Sep 21, 2010

trying again?

Three years and a half years have passed since the miscarriage. Over that time we have dealt with my post-miscarriage depression, my post-Mirena depression, and a lengthy 'mystery' illness that still remains elusive, although somewhat improved.

All of this time, we have been waiting for my health to get better so that we could try one more time for a baby. Last year I was advised to wait until I had been emotionally stable for at least a year. Well, I'm almost officially into my late thirties and there really is no more time to wait. If we are going to do it, it will have to be now. Going off antidepressants again? NOT an option.

A part of me is terrified. Our chances of conceiving are lower now, our risks are higher, the possibility of another miscarriage hangs over us, only outweighed by the idea of another post-partum depression. It's scary as hell.

There are so many reasons for us not to go forward. But somehow logic isn't winning this debate. It is fight between my head and the biological pull of motherhood.

I'm ready to try again.

Are we crazy?

Sep 18, 2010

mistaking a miscarriage for a drug seeker?

Three years ago I miscarried at 12 wks - an awful event that I documented in this blog post, in which I explored the psychological turmoil that surrounded my pregnancy loss. What I didn't write about at that time was the physical experience of the miscarriage. It was long and painful.

Yesterday, a post at one of my favourite medblogs "ER Stories", (where 'ERP' writes about life in the emergency room from a physician's perspective) touched me. The post lamented that medical staff discussed withholding pain medication from a known drug-seeker...who was dying of cancer. After yesterday's tone of compassion, I was disappointed to read today's post about drug seekers and how doctors are keeping score. I appreciate that ER physicians must make difficult calls for each patient, but the 'keeping score' attitude results in a culture of suspicion that undermines patient care.

Case in point: my miscarriage. After waiting nearly a week for the pregnancy to abort (they advised against a D&C), I was a physical and emotional wreck. The miscarriage lasted three days - over the May long-weekend. The only option for pain relief was the emergency room.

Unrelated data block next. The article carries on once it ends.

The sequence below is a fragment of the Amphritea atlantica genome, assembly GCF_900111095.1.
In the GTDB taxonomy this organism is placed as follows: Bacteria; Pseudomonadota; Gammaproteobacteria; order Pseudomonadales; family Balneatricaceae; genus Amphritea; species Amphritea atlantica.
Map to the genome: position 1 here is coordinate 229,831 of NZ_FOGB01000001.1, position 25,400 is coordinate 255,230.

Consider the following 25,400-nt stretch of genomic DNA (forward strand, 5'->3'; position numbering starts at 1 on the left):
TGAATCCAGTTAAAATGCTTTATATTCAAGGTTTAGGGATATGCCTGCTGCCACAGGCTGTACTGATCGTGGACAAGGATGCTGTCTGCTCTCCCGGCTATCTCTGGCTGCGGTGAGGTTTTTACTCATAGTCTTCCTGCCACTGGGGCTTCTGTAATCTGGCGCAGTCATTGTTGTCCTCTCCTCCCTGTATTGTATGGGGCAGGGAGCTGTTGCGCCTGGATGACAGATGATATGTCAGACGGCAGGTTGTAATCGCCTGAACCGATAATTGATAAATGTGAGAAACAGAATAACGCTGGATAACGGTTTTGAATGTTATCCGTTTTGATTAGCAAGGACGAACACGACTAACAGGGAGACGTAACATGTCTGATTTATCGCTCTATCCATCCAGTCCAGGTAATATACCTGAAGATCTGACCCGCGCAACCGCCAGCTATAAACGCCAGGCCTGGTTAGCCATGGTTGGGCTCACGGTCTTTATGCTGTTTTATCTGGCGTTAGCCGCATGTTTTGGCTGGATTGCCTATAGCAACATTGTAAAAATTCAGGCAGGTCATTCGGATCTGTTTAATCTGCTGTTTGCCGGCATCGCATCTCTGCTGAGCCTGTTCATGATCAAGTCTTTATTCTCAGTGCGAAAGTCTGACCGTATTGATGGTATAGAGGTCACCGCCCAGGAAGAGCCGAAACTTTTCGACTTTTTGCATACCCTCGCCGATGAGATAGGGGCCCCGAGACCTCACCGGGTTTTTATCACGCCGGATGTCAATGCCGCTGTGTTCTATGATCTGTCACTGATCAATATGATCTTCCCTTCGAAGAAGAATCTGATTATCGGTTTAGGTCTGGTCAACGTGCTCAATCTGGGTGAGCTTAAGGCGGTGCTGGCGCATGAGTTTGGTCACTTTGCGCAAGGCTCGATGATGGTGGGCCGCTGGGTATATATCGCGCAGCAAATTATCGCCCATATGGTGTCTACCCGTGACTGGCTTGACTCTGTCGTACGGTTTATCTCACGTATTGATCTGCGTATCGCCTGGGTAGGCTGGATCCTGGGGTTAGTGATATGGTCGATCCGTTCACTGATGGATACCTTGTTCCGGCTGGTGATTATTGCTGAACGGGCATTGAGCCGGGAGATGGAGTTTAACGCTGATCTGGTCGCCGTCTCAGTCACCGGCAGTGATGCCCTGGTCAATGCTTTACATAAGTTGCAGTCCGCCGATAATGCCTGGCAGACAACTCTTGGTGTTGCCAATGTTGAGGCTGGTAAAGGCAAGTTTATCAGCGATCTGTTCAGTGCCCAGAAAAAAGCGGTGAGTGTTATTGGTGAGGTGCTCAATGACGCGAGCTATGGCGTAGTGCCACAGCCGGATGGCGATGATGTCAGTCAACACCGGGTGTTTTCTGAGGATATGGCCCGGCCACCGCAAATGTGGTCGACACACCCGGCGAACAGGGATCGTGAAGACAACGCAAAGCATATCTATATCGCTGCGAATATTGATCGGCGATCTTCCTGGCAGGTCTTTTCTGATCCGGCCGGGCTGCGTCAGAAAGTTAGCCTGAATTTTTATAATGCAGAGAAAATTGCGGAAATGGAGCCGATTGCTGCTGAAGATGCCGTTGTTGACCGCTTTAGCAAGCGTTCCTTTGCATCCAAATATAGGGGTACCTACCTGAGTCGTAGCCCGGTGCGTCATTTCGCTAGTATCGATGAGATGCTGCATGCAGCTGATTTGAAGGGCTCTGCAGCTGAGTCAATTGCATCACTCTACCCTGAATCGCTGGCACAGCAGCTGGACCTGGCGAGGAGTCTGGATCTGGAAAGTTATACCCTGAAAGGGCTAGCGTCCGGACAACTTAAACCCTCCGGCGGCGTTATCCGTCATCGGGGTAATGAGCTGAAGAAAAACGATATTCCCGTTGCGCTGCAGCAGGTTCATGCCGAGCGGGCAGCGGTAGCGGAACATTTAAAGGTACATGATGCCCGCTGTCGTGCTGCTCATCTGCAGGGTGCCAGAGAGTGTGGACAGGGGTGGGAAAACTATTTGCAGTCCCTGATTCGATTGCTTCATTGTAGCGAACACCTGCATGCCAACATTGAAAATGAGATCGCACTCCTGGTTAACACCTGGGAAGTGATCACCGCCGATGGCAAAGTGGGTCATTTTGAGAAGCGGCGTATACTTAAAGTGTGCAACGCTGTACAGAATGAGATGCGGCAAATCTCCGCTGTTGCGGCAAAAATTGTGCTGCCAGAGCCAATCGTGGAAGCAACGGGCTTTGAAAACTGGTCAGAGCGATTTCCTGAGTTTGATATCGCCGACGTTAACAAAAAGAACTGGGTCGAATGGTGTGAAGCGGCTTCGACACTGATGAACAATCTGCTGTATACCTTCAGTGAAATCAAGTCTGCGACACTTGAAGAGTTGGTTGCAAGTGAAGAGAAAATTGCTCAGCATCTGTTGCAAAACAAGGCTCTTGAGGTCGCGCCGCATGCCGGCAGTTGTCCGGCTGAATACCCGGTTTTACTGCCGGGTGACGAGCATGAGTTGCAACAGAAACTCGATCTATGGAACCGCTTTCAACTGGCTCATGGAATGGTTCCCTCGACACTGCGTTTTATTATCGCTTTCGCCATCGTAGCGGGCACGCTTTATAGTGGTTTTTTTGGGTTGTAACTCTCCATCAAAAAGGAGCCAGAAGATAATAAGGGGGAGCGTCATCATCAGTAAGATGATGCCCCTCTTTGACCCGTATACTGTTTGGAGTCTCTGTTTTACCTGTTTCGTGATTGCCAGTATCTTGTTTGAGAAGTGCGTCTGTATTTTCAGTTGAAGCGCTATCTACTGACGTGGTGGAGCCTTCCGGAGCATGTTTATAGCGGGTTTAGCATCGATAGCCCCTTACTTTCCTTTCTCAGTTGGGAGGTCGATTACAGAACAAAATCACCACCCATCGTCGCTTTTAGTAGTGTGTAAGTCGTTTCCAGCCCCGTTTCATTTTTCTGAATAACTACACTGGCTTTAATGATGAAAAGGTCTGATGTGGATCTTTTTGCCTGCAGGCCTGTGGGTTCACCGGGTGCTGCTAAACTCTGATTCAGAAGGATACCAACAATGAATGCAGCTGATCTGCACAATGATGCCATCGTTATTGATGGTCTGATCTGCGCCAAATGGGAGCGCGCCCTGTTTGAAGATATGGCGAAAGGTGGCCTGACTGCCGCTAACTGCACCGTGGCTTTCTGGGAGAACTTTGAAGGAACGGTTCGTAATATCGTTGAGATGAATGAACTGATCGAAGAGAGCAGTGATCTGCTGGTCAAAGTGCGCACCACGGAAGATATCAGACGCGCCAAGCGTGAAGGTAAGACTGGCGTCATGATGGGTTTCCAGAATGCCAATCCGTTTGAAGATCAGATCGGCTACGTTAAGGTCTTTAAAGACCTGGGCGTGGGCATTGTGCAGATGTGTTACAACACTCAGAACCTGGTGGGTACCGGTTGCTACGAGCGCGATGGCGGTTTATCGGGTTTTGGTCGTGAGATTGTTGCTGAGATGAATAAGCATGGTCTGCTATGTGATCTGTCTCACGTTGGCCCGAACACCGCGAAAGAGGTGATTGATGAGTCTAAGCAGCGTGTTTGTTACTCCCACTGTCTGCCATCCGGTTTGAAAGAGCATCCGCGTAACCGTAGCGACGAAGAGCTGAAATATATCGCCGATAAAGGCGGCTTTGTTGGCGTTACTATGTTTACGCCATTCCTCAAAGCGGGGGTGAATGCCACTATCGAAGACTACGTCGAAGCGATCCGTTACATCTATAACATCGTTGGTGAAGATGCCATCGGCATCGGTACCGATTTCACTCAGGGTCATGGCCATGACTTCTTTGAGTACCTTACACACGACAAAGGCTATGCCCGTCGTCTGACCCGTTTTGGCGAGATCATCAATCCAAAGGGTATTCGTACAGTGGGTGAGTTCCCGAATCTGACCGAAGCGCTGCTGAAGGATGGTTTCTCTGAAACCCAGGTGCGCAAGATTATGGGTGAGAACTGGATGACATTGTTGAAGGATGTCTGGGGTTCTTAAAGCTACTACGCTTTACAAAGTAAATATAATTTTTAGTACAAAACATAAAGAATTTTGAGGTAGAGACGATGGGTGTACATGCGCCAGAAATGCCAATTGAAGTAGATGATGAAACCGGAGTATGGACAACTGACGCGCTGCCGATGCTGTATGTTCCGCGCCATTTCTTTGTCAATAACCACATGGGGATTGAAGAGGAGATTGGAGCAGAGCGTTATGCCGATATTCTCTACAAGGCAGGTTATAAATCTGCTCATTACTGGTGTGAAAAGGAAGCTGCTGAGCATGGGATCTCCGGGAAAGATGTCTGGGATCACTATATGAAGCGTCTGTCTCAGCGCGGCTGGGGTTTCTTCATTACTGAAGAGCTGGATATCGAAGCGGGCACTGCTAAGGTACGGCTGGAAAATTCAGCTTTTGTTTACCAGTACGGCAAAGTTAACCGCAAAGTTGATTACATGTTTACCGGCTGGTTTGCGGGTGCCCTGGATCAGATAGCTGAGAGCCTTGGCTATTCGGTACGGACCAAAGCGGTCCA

In the ER, I waited hours to be seen so that I could ask for pain relief and to find out how much blood loss was to be expected. The doctor who saw me asked me if I had tried Advil. Seriously? Who in their right mind would wait hours at night in a busy ER next to angry drunken people and police if they weren't in a LOT of pain and had tried everything else? He went on to ask me if I wanted to be examined. I don't know, you're the flippin' emergency room doctor. I've never miscarried before. You tell me - Is this normal?

The doctor treated me with a skepticism I would hope would have been reserved for repeat customers with a history of drug abuse. It was humiliating and made an awful experience even worse. Did he doubt I was really having a miscarriage? I would happily give consent for an internal exam to clear up any concerns about 'faking it'. Perhaps he thought that I was exaggerating the pain? Perhaps; even I was surprised at how painful it was - it was nothing like any period pain I had ever experienced. It was clear that he certainly didn't care.

Did he feel like he had scored after he failed to treat my pain?

Doctor 1 - Patient 0

Sep 17, 2010

Mirena IUD & Depression - Follow Up

Last year I posted about my unfortunate experience with the Mirena IUD triggering depression. I recently looked at the traffic report for this site and realized that 90% of people who visit my blog get here by searching for "Mirena +IUD +Depression".